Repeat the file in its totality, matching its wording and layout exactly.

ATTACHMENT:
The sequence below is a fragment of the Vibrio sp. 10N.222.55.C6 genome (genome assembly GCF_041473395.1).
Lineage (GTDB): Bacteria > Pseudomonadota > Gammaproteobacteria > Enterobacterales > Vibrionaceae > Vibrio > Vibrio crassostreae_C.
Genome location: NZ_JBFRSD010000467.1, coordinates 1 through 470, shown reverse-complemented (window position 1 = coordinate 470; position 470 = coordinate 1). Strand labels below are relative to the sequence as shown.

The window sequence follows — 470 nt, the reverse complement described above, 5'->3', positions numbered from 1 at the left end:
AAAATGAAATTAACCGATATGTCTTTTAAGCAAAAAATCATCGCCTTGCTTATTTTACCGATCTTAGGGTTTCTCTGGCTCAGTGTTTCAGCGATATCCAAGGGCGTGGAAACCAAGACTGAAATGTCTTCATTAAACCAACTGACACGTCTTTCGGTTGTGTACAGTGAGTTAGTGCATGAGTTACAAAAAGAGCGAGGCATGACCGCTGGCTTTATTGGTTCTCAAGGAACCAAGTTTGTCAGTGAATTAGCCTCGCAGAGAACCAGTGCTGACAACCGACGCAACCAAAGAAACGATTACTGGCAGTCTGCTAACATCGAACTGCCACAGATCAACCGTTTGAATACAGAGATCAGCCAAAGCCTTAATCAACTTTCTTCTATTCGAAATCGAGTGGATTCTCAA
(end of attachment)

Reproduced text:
The sequence below is a fragment of the Vibrio sp. 10N.222.55.C6 genome (genome assembly GCF_041473395.1).
Lineage (GTDB): Bacteria > Pseudomonadota > Gammaproteobacteria > Enterobacterales > Vibrionaceae > Vibrio > Vibrio crassostreae_C.
Genome location: NZ_JBFRSD010000467.1, coordinates 1 through 470, shown reverse-complemented (window position 1 = coordinate 470; position 470 = coordinate 1). Strand labels below are relative to the sequence as shown.

The window sequence follows — 470 nt, the reverse complement described above, 5'->3', positions numbered from 1 at the left end:
AAAATGAAATTAACCGATATGTCTTTTAAGCAAAAAATCATCGCCTTGCTTATTTTACCGATCTTAGGGTTTCTCTGGCTCAGTGTTTCAGCGATATCCAAGGGCGTGGAAACCAAGACTGAAATGTCTTCATTAAACCAACTGACACGTCTTTCGGTTGTGTACAGTGAGTTAGTGCATGAGTTACAAAAAGAGCGAGGCATGACCGCTGGCTTTATTGGTTCTCAAGGAACCAAGTTTGTCAGTGAATTAGCCTCGCAGAGAACCAGTGCTGACAACCGACGCAACCAAAGAAACGATTACTGGCAGTCTGCTAACATCGAACTGCCACAGATCAACCGTTTGAATACAGAGATCAGCCAAAGCCTTAATCAACTTTCTTCTATTCGAAATCGAGTGGATTCTCAA